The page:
Parenthetical expressions that contains citations of two or more sources

In a parenthetical expression that contains citations of two or more sources, separate the sources with a semicolon.


The care that patients receive is not always consistent with their preferences (Connors, 1995; Heyland et al., 2013; Mack et al., 2010).

Occupational injury is a significant workforce and public health concern (Centers for Disease Control and Prevention [CDC], 2010a, 2010b; Davis, Castillo, & Wegman, 2000; Levy & Wegman, 2000).

Palliative care decreases readmissions and reduces symptom burden in patients with various medical conditions (Brumley, Enguidanos & Cherin, 2003; Rabow et al., 2013).

Adjacent Parenthetical Expressions

APA Style does not permit “back-to-back” parentheses. Instead, use a semicolon to join two or more adjacent parenthetical expressions.

In the following example, we join two parenthetical expressions to form a single parenthetical expression:


“(12.4%) (ISHLT, 2016; Salva et al., 2014)”   as   “(12.4%; ISHLT, 2016; Salva et al., 2014).”

Correct version of the sentence:

Adolescents comprise nearly 33% of these transplants but have the lowest median survival rate of all age groups (12.4%; Salva et al., 2014).


These disabilities include deficits in functional areas (e.g., deficits in attention span; Schmidt et al., 2009b).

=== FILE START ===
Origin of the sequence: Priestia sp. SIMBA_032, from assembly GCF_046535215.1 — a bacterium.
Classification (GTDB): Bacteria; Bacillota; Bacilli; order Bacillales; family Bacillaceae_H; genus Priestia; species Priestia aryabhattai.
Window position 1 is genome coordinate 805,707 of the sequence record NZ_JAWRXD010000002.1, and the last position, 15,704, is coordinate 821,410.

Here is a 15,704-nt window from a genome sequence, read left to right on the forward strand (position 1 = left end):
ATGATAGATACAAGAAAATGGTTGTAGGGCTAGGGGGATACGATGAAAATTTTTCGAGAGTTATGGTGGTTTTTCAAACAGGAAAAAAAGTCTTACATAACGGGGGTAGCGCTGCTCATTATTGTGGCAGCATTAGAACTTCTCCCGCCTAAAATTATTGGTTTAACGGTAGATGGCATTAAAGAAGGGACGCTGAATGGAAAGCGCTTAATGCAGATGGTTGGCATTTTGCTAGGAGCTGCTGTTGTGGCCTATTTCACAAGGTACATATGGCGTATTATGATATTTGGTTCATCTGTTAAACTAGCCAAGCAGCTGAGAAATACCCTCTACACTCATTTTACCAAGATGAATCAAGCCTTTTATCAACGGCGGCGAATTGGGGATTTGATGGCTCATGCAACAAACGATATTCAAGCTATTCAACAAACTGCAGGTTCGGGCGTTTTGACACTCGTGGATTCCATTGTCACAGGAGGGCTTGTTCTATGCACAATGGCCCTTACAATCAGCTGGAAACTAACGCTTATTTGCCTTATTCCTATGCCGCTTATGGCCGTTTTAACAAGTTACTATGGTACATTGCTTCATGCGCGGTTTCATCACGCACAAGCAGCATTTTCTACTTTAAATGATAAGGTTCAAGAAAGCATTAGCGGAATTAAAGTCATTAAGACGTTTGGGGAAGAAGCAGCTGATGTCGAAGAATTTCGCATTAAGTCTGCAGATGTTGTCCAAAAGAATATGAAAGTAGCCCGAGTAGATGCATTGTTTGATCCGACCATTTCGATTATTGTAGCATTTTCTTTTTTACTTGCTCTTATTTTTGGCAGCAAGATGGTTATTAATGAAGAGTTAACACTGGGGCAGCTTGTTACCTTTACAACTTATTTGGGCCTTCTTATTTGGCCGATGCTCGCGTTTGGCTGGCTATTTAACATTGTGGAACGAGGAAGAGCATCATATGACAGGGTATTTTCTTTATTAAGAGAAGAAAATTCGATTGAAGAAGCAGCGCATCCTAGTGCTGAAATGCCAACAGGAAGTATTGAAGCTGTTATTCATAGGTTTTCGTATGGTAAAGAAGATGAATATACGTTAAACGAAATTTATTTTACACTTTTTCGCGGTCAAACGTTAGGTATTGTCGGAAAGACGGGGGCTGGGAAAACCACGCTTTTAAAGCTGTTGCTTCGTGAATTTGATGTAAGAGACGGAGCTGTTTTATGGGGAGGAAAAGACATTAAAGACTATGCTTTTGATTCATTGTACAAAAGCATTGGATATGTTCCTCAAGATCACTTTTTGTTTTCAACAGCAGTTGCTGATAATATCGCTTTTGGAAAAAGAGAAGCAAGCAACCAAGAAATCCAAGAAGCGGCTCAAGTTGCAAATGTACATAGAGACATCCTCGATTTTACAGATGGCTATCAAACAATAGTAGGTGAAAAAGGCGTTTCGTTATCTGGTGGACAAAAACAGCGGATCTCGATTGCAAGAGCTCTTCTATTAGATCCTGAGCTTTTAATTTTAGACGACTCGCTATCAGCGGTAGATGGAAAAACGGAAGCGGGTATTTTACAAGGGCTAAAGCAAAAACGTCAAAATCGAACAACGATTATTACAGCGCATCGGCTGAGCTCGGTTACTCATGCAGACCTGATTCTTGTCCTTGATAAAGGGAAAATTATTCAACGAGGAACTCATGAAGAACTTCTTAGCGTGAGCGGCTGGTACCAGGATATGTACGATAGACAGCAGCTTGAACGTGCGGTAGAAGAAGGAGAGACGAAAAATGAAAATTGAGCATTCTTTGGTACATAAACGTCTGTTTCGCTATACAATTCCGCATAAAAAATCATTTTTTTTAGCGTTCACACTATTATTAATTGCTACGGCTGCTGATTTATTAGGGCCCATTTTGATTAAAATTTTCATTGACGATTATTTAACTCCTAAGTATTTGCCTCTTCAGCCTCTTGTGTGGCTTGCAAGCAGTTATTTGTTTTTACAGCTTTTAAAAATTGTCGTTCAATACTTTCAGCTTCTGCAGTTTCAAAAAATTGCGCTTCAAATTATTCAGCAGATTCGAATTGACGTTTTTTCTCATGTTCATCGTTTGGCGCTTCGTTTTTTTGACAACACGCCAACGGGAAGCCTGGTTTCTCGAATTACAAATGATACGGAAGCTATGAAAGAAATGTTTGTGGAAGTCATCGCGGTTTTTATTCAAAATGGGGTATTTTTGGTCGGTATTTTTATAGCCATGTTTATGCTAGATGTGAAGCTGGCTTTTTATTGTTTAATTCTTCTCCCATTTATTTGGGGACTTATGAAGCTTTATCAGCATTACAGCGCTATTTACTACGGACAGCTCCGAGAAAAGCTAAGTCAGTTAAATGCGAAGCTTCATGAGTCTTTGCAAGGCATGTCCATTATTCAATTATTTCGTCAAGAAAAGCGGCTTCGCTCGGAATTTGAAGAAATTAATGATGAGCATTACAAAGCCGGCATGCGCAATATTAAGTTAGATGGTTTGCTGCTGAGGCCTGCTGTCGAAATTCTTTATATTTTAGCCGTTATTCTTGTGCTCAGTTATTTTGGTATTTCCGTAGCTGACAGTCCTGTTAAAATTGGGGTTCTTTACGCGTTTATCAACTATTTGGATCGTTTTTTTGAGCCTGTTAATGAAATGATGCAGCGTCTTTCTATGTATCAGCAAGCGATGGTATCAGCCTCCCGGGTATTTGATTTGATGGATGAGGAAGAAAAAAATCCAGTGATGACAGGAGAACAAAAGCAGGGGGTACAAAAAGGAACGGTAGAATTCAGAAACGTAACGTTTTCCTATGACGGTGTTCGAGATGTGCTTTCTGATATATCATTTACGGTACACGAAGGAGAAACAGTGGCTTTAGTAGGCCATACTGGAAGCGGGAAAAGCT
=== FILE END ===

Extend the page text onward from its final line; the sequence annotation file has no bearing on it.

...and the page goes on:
The readmission rate of the non-PC cohort was still found to be higher than that of the PC cohort (63.2% vs 29.0%, respectively; p < .01)

Note regarding semicolons with parentheses and brackets:

When a statement’s context requires a semicolon at the end of an expression that is enclosed in parentheses or brackets, the semicolon follows the closing parenthesis or bracket:

The participant said she had “this disease” [HIV/AIDS]; she had one child at home.

Vertical List Punctuated as a Sentence

In a numbered vertical list that (a) completes a sentence begun in an introductory element and (b) consists of phrases or sentences with internal punctuation, semicolons may be used between the items, and a period should follow the final item.


Among the report’s guidelines, four pertain to patient autonomy:

  • The choice to forego resuscitation should be made by a competent, informed patient;
  • Making medically and morally appropriate treatment decisions does not mean that legal statutes pertaining to  wrongful death or homicide require changing;
  • The primary responsibility for ensuring a morally sound process . . . .

Semicolons with Other Punctuation

Closing quotation marks

Semicolons follow closing quotation marks:

Participant 32 said that she knew smoke is “unhealthy”; most of the other participants voiced similar opinions.



American Psychological Association.  (2009). Publication Manual of the American Psychological Association, Sixth Edition. (pp. 89-90).  Washington, DC: American Psychological Association.

University of Chicago. (2003). “Semicolon,” in Chicago Manual of Style, 15th Edition; p. 256.